The Persuasion of Eulogies
According to Maurice Saatchi an established politician, “No one has a magic lamp which can tell you in advance whether what you say will be effective in persuading an audience.” Persuasion is a vital method to get people to agree with you and on your side, and is used throughout the speeches of Brutus and Antony. People only sway you if they covet something from you, and in this case Brutus and Antony both want the people of Rome on their side. Throughout his speech Brutus wants to persuade the people that he is righteous for killing Caesar. On the other hand, Antony wants to persuade the people that Brutus and the conspirators are illicit for killing Caesar. Hence, Brutus and Antony are very persuasive in their speeches for a purpose, also they were effective in persuading the people, and they reveal a little bit about themselves while they were at it.
Initially, Brutus wants to convince the people that he did the correct thing by assassinating Caesar. He also wants to persuade the people that he is the right man to lead the country ensuing the assassination of Caesar. Following the leader’s death one could assume there has to be chaos; like they say, “where there’s smoke there’s fire.” What this country needed the most was a leader, a leader who could get them out of this chaos and back to greatness. Brutus desire to be this leader that the people were yearning for after Caesar’s death. However, Antony’s purpose was to prove that Brutus was fallacious, to assure Brutus and the conspirators are wrong in assassinating Caesar, as well as proving Brutus wrong that Caesar in fact was not too ambitious.
Brutus wants to convince the people that he is correct in what he has done therefore he gets the first crack at alluring the crowd his focal point was that he killed Caesar for the beneficial of Rome by expressing that he killed Caesar on account of, “not that I loved Caesar less, but that I loved Rome more,” (3.2. 21-22). Brutus next began asking rhetorical questions such as “Had you rather Caesar were living and die all slaves, than that Caesar were dead, to live all free men?” (3.2. 23-24). Brutus’s describes Caesar as ambitious trying to portray Caesar as a man who only cared about himself and not what is best for Rome. Brutus speaks above the crowd when he talks about honor and how he is the savior of Rome. After Brutus is done with his speech he asks that everyone stay and listen to Antony’s speech. However, he makes a great mistake by departing right after.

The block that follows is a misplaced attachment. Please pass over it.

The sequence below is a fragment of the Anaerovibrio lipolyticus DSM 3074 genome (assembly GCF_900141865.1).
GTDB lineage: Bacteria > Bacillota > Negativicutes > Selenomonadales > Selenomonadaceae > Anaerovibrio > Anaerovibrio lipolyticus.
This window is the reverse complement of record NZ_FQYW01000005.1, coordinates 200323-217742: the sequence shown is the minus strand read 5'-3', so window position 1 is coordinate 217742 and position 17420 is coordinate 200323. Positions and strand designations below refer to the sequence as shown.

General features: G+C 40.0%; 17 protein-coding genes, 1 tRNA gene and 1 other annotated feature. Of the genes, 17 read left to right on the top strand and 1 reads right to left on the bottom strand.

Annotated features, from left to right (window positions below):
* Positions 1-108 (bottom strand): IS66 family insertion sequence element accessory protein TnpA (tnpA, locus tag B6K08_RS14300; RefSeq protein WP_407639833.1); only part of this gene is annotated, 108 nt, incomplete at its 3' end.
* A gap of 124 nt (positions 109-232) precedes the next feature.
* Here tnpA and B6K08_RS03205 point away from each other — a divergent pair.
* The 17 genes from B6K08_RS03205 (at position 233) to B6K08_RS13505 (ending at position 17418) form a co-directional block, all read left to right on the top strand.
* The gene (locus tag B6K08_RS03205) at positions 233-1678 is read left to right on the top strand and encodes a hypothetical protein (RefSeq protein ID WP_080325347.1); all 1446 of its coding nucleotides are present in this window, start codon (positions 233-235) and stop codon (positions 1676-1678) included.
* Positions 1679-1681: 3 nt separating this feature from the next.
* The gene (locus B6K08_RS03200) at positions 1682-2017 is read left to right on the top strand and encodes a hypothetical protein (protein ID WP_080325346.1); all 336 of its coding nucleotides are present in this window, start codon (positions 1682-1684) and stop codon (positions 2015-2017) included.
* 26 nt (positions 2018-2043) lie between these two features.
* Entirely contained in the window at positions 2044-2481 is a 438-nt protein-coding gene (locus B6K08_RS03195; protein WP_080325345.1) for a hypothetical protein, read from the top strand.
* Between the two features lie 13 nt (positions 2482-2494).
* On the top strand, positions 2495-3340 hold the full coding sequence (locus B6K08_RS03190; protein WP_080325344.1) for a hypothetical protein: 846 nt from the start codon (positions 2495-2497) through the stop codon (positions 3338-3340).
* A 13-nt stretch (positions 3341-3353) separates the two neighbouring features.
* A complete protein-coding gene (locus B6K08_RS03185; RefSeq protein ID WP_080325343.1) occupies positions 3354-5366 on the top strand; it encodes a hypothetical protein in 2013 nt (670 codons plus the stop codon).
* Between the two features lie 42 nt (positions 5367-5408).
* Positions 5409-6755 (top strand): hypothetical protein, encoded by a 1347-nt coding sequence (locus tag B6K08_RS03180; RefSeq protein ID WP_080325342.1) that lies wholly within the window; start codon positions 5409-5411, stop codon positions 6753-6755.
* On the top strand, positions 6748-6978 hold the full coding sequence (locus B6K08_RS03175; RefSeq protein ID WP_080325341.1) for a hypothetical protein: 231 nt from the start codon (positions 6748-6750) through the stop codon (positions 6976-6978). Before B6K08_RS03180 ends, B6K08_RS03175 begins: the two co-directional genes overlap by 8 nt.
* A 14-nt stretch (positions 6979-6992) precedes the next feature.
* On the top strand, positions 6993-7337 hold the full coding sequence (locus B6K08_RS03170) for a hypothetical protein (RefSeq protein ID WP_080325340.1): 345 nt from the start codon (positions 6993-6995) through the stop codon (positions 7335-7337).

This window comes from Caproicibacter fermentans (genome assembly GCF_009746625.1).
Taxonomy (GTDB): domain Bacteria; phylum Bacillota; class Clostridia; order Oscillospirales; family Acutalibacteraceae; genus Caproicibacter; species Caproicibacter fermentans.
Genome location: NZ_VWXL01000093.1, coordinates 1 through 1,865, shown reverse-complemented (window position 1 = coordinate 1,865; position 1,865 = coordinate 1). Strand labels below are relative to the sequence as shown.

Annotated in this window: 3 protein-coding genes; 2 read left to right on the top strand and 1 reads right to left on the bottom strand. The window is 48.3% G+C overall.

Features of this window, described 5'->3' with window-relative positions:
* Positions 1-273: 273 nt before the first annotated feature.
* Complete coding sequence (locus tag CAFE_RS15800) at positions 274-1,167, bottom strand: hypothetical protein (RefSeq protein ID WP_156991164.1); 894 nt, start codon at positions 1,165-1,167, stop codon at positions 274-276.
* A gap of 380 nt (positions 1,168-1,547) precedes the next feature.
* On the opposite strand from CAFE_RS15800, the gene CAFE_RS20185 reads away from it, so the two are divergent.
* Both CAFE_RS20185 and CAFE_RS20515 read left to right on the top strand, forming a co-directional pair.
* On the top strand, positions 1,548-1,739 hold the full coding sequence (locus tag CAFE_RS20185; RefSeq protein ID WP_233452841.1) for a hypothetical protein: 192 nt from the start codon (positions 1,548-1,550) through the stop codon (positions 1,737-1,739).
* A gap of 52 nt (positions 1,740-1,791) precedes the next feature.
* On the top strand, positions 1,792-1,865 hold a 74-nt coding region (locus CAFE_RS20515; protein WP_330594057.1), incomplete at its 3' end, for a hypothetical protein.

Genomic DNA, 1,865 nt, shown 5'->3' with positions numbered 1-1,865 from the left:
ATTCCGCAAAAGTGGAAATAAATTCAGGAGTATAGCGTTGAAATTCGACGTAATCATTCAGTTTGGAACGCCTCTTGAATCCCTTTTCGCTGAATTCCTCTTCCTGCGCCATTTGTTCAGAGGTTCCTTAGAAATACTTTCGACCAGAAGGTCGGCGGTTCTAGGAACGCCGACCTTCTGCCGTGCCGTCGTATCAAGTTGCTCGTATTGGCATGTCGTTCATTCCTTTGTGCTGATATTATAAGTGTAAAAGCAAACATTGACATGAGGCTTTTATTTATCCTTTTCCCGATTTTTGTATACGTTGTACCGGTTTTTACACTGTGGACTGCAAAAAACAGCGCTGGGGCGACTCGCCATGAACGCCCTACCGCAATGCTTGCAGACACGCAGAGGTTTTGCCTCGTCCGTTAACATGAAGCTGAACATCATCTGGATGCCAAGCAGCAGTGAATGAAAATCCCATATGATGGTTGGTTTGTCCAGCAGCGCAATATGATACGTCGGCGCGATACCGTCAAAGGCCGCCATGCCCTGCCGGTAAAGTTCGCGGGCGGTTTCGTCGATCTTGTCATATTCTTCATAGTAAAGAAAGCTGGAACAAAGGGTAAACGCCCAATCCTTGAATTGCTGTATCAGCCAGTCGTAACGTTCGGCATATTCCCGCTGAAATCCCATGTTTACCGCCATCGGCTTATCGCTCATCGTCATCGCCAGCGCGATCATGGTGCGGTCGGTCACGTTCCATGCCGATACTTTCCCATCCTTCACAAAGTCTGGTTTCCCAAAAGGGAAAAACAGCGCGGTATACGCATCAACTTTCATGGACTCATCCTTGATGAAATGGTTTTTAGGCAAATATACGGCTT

Furthermore, Antony is now up to try to convince the people that he is correct and there are two advantages he has over Brutus are deception and the fact that he gets the last word, therefore he must capitalize on this. He starts off by attacking Brutus about calling Caesar ambitious. He starts disputing Brutus’s statement by using past events to prove Brutus wrong by prompting the conspirators, “He hath brought many captives home to Rome...